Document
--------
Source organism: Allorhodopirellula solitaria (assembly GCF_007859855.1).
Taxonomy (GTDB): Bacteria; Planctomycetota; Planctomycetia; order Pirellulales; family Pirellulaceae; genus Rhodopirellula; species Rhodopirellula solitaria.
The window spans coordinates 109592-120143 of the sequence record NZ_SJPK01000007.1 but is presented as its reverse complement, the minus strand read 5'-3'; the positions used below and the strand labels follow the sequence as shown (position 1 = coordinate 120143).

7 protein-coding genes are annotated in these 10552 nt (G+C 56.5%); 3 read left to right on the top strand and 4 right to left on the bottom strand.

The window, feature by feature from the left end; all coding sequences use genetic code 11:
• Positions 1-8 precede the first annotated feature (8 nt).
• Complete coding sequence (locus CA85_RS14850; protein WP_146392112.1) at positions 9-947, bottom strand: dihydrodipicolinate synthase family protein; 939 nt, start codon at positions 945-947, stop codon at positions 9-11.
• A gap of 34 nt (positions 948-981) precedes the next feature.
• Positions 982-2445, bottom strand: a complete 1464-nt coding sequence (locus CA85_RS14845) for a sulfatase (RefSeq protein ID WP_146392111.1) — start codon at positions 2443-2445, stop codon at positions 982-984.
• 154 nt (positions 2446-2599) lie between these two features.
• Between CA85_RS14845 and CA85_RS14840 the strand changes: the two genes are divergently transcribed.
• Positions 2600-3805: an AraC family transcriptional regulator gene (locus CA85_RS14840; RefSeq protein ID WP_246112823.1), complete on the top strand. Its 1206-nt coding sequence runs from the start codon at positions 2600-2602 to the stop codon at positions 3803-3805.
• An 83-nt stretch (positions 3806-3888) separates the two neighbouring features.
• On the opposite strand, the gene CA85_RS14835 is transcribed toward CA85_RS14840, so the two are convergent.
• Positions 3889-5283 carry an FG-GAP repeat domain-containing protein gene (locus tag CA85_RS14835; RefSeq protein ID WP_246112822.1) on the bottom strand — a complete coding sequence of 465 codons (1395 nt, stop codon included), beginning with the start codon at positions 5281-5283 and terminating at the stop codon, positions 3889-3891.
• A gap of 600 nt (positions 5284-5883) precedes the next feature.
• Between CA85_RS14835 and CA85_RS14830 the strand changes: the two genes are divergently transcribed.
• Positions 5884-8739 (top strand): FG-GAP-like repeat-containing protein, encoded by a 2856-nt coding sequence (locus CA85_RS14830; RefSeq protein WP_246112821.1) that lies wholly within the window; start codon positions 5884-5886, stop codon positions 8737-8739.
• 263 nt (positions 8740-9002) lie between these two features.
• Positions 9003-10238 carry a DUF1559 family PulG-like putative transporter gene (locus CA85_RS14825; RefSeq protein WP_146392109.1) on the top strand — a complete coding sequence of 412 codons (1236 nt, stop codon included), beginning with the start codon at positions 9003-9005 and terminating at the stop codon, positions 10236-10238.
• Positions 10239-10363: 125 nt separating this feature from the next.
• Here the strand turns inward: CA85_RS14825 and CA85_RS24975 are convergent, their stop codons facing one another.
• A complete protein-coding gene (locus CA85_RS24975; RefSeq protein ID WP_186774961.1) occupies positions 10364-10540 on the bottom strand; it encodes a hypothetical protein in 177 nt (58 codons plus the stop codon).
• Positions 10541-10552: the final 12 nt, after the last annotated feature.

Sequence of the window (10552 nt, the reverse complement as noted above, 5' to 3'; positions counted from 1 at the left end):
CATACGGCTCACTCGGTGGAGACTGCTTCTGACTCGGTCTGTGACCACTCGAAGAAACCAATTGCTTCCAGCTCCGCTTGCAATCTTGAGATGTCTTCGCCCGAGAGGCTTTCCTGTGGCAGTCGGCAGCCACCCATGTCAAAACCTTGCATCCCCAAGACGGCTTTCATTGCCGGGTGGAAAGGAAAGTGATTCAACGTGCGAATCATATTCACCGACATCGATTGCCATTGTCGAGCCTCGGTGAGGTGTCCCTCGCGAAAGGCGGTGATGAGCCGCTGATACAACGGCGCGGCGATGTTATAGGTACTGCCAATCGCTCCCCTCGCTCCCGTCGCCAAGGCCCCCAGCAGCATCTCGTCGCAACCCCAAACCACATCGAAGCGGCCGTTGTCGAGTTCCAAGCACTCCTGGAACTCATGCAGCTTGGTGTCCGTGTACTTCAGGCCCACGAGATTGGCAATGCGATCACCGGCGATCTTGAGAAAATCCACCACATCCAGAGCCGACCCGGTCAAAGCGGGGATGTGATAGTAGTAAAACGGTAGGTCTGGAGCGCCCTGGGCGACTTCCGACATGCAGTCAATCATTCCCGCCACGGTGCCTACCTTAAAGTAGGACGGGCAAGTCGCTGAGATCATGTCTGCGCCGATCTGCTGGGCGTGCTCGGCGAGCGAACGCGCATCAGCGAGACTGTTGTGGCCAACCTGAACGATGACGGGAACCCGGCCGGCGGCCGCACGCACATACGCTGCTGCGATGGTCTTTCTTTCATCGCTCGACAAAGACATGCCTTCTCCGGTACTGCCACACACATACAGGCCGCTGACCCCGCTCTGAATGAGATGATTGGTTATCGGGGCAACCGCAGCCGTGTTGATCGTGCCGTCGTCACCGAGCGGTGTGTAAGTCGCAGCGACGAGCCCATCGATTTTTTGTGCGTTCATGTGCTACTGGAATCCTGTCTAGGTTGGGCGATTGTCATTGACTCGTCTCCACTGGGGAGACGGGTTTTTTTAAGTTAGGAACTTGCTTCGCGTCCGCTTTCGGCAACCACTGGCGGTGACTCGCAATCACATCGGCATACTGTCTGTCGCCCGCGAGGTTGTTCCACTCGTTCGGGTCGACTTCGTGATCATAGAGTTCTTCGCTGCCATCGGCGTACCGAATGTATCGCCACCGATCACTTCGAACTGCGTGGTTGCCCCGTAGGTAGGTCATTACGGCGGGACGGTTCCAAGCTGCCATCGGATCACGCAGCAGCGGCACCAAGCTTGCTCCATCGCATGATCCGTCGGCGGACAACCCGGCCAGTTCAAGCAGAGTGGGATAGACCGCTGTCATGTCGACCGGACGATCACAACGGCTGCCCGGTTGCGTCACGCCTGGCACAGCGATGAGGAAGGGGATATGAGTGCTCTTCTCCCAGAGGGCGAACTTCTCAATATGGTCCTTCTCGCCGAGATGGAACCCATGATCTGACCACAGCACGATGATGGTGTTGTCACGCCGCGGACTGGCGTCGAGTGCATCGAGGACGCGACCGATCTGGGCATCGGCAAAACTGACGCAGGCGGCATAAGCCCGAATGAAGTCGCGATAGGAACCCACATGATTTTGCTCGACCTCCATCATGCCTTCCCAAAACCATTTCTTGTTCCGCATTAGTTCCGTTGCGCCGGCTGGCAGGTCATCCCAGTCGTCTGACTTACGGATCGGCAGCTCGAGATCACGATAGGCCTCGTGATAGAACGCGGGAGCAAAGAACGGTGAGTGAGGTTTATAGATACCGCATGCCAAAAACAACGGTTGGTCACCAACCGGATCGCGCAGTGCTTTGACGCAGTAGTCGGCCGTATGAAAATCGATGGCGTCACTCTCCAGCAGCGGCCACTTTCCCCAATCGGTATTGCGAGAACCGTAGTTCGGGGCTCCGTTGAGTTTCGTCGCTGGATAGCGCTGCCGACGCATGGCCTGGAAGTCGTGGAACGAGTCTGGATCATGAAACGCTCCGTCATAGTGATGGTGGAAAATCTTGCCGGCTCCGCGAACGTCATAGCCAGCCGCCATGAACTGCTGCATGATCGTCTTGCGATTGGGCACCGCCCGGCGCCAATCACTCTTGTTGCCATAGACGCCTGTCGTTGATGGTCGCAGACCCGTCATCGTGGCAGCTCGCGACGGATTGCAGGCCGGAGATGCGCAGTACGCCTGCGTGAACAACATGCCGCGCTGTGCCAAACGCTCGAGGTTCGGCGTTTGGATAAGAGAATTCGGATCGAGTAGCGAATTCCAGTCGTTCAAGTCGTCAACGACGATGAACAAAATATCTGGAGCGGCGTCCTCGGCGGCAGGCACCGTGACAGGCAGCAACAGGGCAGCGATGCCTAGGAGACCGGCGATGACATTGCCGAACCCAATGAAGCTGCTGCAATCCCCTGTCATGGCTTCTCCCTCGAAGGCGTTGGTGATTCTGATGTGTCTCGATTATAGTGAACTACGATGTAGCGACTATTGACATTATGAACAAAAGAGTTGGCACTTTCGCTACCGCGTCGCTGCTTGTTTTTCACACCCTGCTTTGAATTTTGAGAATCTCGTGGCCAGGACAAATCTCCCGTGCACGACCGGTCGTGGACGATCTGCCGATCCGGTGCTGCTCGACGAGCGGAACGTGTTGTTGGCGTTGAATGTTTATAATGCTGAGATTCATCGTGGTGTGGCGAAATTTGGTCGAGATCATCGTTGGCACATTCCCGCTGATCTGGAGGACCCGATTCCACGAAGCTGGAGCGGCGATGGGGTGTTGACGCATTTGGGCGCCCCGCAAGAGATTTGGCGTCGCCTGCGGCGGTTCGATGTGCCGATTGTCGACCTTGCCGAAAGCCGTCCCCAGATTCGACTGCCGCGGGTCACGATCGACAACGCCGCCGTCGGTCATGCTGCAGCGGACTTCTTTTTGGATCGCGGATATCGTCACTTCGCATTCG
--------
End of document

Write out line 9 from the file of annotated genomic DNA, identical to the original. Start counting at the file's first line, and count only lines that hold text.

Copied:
• Positions 982-2445, bottom strand: a complete 1464-nt coding sequence (locus CA85_RS14845) for a sulfatase (RefSeq protein ID WP_146392111.1) — start codon at positions 2443-2445, stop codon at positions 982-984.